Sugar is a carbohydrate. There are different types of sugars that make up carbohydrates but the most common to our diet are fructose, sucrose and lactose. Fructose is found in fruit, sucrose makes up most refined or “added” sugars while lactose is found in milk or dairy products. While sugar is often blamed for the rise in obesity, diabetes and a variety of other health issues, it’s not necessarily due to consuming sugar in isolation. As a single nutrient, sugar provides a lot of energy (high in calories) which can be useful in certain situations (such as loading up for a match or long race) but has negative consequences when over-consumed (large portions in predominantly sedentary lifestyles). While not a direct cause of many health complications, sugar is a large contributor as it’s so easy to over-consume. A large amount of calories are stored in a small amount of sugar (calorie dense) and sugary snacks are often designed in ways that we keep going back for more (those clever folk in marketing!). Lately fruit, and to a lesser extent, dairy, have been labelled unhealthy due to the presence of sugar. Thankfully, neither are true (bar some specific food allergies) as fruit contains many other nutrients and are much lower in calories relative to their size. Basing your diet on a variety of whole fruits and vegetables (try avoid juices) will lead to an overall healthier diet, full of vitamins and minerals, that leaves with a steady supply of energy with no major drops or spikes in blood sugar.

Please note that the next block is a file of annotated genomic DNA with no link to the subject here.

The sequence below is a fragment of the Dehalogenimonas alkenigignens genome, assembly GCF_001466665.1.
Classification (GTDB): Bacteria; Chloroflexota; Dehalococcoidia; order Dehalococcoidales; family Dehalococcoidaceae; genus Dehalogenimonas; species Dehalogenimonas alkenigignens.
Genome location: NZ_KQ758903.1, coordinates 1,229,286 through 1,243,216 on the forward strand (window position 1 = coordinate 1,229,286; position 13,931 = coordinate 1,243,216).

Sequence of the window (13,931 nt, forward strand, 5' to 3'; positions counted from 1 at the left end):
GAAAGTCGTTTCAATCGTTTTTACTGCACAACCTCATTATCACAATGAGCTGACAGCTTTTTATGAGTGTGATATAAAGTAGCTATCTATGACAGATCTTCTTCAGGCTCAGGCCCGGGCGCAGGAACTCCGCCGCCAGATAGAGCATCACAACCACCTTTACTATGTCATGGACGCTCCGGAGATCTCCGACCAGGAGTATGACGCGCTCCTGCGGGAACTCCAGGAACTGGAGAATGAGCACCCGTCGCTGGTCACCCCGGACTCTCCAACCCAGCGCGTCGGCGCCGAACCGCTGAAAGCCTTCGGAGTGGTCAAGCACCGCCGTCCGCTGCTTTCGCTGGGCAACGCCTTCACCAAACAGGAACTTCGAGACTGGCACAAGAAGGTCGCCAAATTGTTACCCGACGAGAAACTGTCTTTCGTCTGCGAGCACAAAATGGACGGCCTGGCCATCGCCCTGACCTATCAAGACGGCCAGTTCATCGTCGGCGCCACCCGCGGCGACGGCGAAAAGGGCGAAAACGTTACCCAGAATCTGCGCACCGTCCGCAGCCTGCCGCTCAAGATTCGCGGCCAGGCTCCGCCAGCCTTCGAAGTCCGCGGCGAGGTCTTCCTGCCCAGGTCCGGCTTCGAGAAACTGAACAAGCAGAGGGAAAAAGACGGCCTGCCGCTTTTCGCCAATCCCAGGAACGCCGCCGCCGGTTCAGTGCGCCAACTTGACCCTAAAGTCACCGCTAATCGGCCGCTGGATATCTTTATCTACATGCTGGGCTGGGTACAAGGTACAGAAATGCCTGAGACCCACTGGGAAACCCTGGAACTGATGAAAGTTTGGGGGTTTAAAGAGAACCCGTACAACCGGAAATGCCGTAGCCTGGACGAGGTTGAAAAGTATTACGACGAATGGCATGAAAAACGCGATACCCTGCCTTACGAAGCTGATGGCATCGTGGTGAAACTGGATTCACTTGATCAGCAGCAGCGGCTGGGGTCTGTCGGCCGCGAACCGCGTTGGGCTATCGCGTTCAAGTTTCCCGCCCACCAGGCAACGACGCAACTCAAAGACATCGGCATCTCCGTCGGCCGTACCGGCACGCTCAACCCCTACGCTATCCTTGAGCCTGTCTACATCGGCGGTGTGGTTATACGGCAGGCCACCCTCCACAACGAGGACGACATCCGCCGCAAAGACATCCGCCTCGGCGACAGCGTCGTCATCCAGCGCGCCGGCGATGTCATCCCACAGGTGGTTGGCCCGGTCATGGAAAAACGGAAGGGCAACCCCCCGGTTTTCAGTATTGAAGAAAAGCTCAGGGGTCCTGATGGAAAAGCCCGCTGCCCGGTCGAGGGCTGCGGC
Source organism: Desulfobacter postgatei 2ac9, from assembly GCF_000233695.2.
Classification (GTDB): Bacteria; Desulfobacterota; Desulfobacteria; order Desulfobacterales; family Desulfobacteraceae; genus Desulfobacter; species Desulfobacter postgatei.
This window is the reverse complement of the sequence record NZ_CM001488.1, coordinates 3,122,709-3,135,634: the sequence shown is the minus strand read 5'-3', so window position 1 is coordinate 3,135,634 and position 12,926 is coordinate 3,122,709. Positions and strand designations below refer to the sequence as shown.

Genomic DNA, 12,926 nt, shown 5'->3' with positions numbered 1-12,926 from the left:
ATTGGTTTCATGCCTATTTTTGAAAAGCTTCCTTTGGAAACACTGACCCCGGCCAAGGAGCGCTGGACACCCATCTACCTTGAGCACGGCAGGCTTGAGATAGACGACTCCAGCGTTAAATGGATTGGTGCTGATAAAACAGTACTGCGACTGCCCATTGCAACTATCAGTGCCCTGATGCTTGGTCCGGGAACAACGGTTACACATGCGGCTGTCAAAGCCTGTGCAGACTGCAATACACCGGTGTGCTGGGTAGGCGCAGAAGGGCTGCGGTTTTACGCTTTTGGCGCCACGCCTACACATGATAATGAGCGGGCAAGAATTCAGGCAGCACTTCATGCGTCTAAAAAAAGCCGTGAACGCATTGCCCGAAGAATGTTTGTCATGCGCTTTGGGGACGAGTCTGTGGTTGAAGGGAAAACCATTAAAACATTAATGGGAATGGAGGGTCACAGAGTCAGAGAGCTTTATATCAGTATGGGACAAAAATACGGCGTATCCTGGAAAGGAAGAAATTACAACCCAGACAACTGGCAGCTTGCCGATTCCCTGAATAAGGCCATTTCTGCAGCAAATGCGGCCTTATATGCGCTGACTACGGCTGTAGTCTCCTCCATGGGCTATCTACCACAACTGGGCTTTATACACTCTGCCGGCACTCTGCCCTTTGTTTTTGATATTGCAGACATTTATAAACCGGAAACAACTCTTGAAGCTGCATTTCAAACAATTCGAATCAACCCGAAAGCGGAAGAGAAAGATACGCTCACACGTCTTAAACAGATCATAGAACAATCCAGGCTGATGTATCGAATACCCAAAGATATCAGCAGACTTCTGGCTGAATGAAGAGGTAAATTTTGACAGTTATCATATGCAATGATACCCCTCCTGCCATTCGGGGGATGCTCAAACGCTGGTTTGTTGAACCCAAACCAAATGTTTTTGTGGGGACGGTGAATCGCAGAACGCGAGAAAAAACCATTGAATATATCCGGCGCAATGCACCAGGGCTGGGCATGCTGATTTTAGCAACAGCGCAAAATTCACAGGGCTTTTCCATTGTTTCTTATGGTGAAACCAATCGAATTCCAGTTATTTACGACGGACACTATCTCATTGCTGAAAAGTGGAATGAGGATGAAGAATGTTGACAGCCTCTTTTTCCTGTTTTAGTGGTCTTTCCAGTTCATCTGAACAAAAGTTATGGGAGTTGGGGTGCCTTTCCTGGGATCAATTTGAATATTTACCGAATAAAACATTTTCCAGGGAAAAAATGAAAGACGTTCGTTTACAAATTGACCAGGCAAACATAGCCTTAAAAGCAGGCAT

A full article will be dedicated to fuelling performance, whether it be training or matches, at various times of the week but a few basic guidelines are:
- Aim for a cupped hand of carbohydrate as part of your main meals (spuds, rice, pasta).
- Double the amount 4-6 hours previous to training.
- Triple the amount 4-6 hours previous to a match.
- Double the veg and half the carbohydrate on your plate if you’re concerned with appetite when trying to drop/manage weight.
- Aim to eat foods largely higher in fibre for the majority of your meals.
- Reduce fibre and increase sugar as you move closer to exercise.
- Toast and jam/honey, jaffa cakes, fig rolls, wine gums, dark bananas and carbohydrate gels are all examples of foods we can have close to exercise that will be digested quickly and tend to be easy on the stomach.
The next instalment will look at fats and the role they play in both health and performance.
If you want further information on anything said here then feel free to contact me (John) at [email protected].